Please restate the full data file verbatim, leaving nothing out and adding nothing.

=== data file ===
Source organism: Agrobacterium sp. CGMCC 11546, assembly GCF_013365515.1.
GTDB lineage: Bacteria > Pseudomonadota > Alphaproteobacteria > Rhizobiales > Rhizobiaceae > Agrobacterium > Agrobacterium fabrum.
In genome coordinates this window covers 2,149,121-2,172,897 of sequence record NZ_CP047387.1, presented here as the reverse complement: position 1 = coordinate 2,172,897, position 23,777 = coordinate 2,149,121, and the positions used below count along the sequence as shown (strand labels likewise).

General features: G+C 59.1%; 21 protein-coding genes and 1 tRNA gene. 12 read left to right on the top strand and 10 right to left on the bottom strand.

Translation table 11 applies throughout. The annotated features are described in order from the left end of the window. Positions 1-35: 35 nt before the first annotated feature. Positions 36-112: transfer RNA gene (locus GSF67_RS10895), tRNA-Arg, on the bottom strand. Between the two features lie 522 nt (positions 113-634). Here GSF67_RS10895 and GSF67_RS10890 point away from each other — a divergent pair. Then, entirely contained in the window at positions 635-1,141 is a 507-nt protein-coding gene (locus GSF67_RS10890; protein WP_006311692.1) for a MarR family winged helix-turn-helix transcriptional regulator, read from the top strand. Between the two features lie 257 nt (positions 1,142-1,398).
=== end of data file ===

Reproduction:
Source organism: Agrobacterium sp. CGMCC 11546, assembly GCF_013365515.1.
GTDB lineage: Bacteria > Pseudomonadota > Alphaproteobacteria > Rhizobiales > Rhizobiaceae > Agrobacterium > Agrobacterium fabrum.
In genome coordinates this window covers 2,149,121-2,172,897 of sequence record NZ_CP047387.1, presented here as the reverse complement: position 1 = coordinate 2,172,897, position 23,777 = coordinate 2,149,121, and the positions used below count along the sequence as shown (strand labels likewise).

General features: G+C 59.1%; 21 protein-coding genes and 1 tRNA gene. 12 read left to right on the top strand and 10 right to left on the bottom strand.

Translation table 11 applies throughout. The annotated features are described in order from the left end of the window. Positions 1-35: 35 nt before the first annotated feature. Positions 36-112: transfer RNA gene (locus GSF67_RS10895), tRNA-Arg, on the bottom strand. Between the two features lie 522 nt (positions 113-634). Here GSF67_RS10895 and GSF67_RS10890 point away from each other — a divergent pair. Then, entirely contained in the window at positions 635-1,141 is a 507-nt protein-coding gene (locus GSF67_RS10890; protein WP_006311692.1) for a MarR family winged helix-turn-helix transcriptional regulator, read from the top strand. Between the two features lie 257 nt (positions 1,142-1,398).